## Nodal analysis:

This Nodal analysis method is mainly based on Kirchhoff’s Current Law (KCL). This method uses the analysis of the different nodes of the network. We have already defined a node. Every junction point in a network, where two or more branches meet is called a node. One of the nodes is assumed as reference node whose potential is assumed to be zero. It is also called zero potential node or datum node. At other nodes the different voltages are to be measured with respect to this reference node. The reference node should be given a number zero and then the equations are to be written for all other nodes by applying KCL. The advantage of this method lies in the fact that we get (n – 1) equations to solve if there are ‘n’ nodes. This reduces calculation work.

Consider the following network shown in the Fig. 1.33.

Let voltages at node 1 and node 2 be V1Â and V2. Mark various branch currents as shown in the Fig. 1.34. Now analyse each node using KCL independently.

Now applying KCL at node 1,

The currents in these equations can be expressed interms of node voltages as,

As I1 and I2Â are known, we get two equations (3) and (4) with the two unknowns V1Â and V2. Solving these equations simultaneously, the node voltages V1 and V2 can be determined. Once V1 and V2 are known, current through any branch of the network can be determined. If there exists a voltage source in any of the branches as shown in the Fig. 135 then that must be considered while writing the equation for the current through that branch.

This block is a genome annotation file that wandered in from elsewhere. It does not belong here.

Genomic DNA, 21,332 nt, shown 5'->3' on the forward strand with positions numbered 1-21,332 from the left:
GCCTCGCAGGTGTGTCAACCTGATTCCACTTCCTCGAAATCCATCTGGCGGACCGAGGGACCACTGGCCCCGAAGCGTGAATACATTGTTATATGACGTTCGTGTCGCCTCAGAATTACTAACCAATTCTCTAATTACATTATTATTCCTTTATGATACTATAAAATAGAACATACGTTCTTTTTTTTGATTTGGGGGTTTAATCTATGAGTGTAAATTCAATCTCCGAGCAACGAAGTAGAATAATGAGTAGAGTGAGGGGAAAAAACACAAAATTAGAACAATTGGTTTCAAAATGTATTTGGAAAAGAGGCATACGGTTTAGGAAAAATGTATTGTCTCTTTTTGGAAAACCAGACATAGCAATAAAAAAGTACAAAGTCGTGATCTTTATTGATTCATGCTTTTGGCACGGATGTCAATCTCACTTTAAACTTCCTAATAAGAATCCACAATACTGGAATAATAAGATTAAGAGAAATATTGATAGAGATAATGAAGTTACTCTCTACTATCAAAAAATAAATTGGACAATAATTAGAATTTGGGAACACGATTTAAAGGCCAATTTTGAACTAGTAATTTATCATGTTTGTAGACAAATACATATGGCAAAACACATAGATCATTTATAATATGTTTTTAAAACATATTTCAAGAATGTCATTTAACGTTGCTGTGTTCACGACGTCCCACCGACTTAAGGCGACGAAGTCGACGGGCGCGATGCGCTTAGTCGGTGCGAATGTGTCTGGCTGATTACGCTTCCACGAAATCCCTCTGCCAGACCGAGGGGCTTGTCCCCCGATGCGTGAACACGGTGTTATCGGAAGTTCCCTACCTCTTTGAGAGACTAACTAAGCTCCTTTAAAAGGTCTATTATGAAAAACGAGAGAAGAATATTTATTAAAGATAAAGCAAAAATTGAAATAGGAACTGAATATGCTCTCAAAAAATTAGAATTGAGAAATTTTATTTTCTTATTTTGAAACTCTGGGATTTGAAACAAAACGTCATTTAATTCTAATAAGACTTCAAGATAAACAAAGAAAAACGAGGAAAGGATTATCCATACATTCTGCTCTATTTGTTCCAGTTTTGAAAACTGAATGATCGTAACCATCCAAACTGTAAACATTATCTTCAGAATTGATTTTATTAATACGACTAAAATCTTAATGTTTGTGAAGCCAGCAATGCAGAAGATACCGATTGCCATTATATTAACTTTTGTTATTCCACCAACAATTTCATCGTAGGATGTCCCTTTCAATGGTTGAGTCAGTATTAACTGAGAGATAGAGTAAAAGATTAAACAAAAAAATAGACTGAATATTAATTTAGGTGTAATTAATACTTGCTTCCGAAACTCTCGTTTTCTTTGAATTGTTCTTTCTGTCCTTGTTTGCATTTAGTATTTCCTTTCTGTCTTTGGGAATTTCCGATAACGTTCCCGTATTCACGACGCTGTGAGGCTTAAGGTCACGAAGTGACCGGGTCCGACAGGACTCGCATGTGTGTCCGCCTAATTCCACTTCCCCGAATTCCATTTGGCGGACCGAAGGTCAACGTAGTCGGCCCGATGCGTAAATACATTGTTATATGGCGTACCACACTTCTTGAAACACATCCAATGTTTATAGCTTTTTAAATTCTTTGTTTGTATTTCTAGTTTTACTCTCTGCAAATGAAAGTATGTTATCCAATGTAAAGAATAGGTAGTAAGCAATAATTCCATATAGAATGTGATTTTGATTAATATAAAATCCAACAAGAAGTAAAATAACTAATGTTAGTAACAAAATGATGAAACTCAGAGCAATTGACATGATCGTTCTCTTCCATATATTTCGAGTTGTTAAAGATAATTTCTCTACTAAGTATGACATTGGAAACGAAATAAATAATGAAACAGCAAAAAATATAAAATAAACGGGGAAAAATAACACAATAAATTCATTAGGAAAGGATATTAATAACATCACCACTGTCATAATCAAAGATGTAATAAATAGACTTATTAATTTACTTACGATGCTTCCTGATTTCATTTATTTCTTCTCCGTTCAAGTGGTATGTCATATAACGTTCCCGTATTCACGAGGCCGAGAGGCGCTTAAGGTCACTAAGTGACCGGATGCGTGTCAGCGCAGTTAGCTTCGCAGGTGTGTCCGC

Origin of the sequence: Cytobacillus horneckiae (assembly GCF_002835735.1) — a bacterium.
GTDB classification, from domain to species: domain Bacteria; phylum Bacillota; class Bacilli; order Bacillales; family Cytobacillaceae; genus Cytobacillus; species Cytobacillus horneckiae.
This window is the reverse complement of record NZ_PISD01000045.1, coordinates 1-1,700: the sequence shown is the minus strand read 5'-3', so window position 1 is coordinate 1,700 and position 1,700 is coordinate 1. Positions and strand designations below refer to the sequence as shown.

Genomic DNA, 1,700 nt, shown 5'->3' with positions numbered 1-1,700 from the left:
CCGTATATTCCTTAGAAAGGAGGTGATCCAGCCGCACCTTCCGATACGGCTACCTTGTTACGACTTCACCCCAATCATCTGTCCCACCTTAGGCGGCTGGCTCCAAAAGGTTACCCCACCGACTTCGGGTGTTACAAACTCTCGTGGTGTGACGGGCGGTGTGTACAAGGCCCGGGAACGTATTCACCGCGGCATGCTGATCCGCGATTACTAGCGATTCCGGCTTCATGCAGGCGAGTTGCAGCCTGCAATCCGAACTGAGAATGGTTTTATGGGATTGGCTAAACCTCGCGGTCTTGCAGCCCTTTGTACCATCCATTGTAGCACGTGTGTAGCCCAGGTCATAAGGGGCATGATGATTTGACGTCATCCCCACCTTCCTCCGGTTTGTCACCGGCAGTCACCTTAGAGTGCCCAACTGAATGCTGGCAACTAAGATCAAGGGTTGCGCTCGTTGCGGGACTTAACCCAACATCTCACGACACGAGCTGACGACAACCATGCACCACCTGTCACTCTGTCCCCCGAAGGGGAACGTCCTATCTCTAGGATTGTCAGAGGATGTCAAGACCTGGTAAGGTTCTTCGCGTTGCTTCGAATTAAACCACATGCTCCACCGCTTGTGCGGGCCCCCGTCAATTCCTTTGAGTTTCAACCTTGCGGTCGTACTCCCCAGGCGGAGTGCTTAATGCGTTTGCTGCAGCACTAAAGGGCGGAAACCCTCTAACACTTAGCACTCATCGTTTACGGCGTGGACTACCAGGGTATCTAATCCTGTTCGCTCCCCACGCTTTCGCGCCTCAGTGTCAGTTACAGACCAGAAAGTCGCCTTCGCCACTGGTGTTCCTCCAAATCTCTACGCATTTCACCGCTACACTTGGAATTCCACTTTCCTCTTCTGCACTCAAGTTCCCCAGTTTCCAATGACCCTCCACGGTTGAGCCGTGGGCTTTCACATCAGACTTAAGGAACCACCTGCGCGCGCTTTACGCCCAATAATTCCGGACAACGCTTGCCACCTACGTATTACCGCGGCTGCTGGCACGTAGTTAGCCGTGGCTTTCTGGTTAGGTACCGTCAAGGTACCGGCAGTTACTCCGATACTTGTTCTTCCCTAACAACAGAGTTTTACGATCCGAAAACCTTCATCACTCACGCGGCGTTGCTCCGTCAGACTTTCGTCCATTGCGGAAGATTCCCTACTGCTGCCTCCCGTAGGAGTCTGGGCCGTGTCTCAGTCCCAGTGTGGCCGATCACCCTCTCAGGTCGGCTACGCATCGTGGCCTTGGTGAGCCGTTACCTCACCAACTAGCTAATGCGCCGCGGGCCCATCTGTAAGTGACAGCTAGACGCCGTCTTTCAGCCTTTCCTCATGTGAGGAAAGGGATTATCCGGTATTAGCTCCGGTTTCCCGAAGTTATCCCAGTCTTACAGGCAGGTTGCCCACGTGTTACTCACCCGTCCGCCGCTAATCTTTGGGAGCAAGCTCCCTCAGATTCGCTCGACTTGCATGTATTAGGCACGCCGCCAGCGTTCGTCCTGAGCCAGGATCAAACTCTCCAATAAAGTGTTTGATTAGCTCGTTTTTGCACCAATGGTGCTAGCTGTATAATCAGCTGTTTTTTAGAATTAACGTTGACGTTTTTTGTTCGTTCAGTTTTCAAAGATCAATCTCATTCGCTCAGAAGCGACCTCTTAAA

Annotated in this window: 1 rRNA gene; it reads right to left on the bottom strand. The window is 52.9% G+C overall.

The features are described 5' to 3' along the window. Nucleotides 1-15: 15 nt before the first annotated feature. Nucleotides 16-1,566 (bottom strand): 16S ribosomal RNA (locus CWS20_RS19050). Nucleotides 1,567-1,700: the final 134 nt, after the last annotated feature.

Now V1 is at higher potential with respect to base, forcing current I downwards. While polarity of Vx is such that it tries to force current upwards. So in such a caseÂ equation of current becomes,

If the direction of current I is assumed entering the node then it is assumed that Vx is more than V1 and hence equation for current I becomes,

Similarly if the polarities of voltage source is opposite then it helps the node voltage and appears with positive sign in the equations.

### Points to Remember for Nodal Analysis

1. While assuming branch currents, make sure that each unknown branch current is considered at least once.
2. Convert the voltage source present into their equivalent current sources for node analysis, wherever possible.
3. Follow the same sign convention, currents entering at node are to be considered positive, while currents leaving the node are to be considered as
4. As far as possible, select the directions of various branch currents leaving the respective nodes.